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From Rolling Stone Magazine and Matt Taibbi where/whom the photo and excerpt below were taken and The Wall Street Journal, here's a prime example of the rotted stench that is our government and the people we employ at the top.
The photo below is that of Walter Lukken, who having done such a masterful job regulating the commodities futures trading industry as acting Chairman of the CFTC (The U.S. Commodity Futures Trading Commision) has been made head of the Futures Trading Association, that industry's government Lobby.
Click the gears above for the two stories.
As you would expect, being a magazine piece, Taibbi's is the better read as it offers more background including the now legendary Billy Tauzin example of this practice, although one need always be mindful of Rolling Stones Magazine's propensity for confusing reporting with editorializing.
Revolving Door: From Top Futures Regulator to Top Futures Lobbyist
While America focused on New Hampshire, a classic example of revolving-door politics took place in Washington, going almost completely unnoticed.
In this case, the hire involves Walter Lukken, who toward the end of the Bush years was the acting head of the Commodity Futures Trading Commission. As the chief regulator of the commodities markets, it was Lukken’s job to spot and combat speculative abuses and manipulations that might have led to artificial price hikes and other disruptions.
In 2008, the last full year of his tenure, Lukken presided over some of the worst chaos in the commodities markets in recent history, with major disruptions in the markets for food products like wheat, cotton, soybeans, and rice, and energy commodities like oil.
The best line in The Wall Street Journal piece reads as follows.
When Mr. Lukken headed the CFTC, he backed a more flexible, "principles-based" approach to regulation, different from what was seen as the prescriptive and "rule-based" methods employed by the Securities and Exchange Commission, which polices stock markets.
There aren't so many nice stories around lately, so I grabbed more of this one than I would have otherwise, just in case you can't get behind The Wall Street Journal's paywall with the provided links which as usual is accessed by clicking the photo and/or clicking on Mr. Moffets name below.
by MATT MOFFETT
GENERAL LEVALLE, Argentina—Pilots often stare in disbelief when they make their first flight over this hamlet on the verdant pampa. There, on the monotonous plain below, is a giant guitar landscaped out of cypress and eucalyptus trees. It is more than two-thirds of a mile long.
Behind the great guitar of the pampa, and its 7,000-odd trees, is a love story that took a tragic turn.
The green guitar is the handiwork of a farmer named Pedro Martin Ureta, who is now 70. He embedded the design into his farm many years ago, and maintains it to this day, as a tribute to his late wife, Graciela Yraizoz, who died in 1977 at the age of 25.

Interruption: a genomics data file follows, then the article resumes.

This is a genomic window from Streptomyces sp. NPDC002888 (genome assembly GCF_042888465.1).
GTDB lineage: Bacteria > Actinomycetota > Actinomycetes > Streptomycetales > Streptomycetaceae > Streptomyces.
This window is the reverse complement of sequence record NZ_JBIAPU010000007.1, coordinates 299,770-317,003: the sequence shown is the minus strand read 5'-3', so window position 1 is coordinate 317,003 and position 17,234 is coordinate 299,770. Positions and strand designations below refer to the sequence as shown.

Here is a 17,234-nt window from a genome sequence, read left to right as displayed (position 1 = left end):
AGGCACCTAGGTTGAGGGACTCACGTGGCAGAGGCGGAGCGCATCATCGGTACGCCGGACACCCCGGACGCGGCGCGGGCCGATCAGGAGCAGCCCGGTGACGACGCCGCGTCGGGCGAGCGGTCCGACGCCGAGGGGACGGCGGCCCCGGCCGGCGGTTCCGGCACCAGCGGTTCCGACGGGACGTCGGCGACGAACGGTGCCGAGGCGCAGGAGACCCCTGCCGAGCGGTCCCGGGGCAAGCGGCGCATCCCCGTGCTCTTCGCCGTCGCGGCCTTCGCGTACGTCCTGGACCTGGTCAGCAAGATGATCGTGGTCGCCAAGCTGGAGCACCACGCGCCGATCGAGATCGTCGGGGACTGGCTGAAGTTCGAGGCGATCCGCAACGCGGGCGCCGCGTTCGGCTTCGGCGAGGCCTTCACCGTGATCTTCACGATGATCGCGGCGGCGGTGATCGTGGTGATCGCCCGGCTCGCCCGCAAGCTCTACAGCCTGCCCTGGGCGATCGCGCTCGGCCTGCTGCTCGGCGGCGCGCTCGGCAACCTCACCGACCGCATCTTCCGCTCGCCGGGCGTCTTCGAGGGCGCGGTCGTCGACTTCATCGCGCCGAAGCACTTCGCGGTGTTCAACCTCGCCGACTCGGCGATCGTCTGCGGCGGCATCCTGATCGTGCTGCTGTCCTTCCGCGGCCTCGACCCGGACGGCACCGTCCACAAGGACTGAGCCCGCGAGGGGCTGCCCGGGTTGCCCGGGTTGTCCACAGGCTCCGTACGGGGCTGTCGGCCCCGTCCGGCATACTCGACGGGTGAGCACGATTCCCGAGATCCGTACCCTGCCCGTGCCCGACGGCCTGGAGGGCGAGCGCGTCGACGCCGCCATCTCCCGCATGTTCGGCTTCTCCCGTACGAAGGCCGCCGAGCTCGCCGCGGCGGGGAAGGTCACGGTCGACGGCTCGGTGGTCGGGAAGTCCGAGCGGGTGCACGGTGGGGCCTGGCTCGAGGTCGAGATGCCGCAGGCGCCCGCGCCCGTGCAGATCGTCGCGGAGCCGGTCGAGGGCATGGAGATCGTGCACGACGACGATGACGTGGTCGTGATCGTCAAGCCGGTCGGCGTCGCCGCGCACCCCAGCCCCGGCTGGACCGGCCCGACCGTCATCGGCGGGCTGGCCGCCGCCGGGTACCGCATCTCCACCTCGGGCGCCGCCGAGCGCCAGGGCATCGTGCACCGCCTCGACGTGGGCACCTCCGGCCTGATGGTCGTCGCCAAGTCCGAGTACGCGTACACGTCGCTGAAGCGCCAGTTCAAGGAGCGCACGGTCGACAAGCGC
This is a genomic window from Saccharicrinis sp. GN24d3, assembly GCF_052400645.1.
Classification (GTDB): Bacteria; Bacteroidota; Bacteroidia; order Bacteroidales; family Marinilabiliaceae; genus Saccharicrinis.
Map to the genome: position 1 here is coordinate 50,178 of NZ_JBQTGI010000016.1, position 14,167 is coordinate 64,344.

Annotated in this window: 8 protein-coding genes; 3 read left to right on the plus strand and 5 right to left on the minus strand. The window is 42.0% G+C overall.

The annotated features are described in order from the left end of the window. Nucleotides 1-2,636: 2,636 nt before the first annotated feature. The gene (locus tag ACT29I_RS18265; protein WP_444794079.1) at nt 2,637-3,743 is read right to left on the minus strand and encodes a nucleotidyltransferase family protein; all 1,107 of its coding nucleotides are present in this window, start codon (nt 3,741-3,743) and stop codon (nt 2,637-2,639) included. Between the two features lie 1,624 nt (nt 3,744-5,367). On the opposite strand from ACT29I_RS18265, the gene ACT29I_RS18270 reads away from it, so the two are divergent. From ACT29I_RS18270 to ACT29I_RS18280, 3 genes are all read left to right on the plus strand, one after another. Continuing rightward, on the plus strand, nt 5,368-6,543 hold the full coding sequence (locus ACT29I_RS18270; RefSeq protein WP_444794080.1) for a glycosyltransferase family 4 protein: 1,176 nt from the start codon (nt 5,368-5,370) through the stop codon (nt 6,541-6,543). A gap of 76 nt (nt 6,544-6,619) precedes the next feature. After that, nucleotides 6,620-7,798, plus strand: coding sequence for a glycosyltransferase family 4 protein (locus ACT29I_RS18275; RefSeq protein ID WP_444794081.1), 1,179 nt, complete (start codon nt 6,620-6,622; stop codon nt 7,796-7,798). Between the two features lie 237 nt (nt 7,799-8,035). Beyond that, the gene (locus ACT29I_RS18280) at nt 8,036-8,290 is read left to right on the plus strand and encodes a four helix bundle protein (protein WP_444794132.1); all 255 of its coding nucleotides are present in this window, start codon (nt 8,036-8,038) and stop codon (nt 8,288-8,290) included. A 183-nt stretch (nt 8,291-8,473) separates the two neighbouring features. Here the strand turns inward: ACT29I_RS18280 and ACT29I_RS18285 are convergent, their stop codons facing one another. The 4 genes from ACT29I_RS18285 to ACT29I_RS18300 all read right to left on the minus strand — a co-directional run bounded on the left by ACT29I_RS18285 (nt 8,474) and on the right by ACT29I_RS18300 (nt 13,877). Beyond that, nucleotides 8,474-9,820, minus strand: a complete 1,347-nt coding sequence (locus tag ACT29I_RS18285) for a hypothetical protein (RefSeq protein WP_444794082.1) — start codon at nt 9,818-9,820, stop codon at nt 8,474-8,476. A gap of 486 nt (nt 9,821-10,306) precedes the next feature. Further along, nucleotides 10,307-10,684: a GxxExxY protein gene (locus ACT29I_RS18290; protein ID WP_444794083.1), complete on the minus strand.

"It's incredible to see a design that was so carefully planned, so far below," says Gabriel Pindek, a commercial pilot for Argentina's Austral Lineas Aereas. "There's nothing else like it."
Born to a ranching family with deep roots here, Mr. Ureta was something of a bohemian as a young man. He traveled to Europe and hobnobbed with artists and revolutionaries. After coming home in the late 1960s, the then-28-year old became captivated by Ms. Yraizoz, who was just 17 and dazzlingly pretty.
But Ms. Yraizoz didn't have much time to wait. One day in 1977, she collapsed. She had suffered a ruptured cerebral aneurysm, a weakening in the wall of a blood vessel that eventually burst. She died shortly thereafter, carrying what would have been the couple's fifth child.
Today, Mr. Ureta says his wife's passing turned his life in a more philosophical direction. ¨I stepped back for a time,¨ he says. He read about Buddhism. Mr. Ureta says a line by an Argentine folk guitarist and writer, Héctor Roberto Chavero Aramburo, stuck in his head: "I galloped a lot, but I arrived late all the same."
Says Soledad: "He used to talk about regrets, and it was clear he regretted not having listened to my mother about the guitar."
This one was sitting right at the top of my newsreader this morning.
I heaved a sigh of relief as I have been really, really worried about these guys.
Click anywhere below to link to the story.
Chief executives at the biggest U.S. companies saw their pay jump sharply in 2010, as boards rewarded them for strong profit and share-price growth with bigger bonuses and stock grants.
The median value of salaries, bonuses and long-term incentive awards for CEOs of 350 major companies surged 11% to $9.3 million, according to a study of proxy statements conducted for The Wall Street Journal by management consultancy Hay Group.
Viacom CEO Philippe P. Dauman topped the list with compensation valued at $84.3 million, more than double his 2009 pay.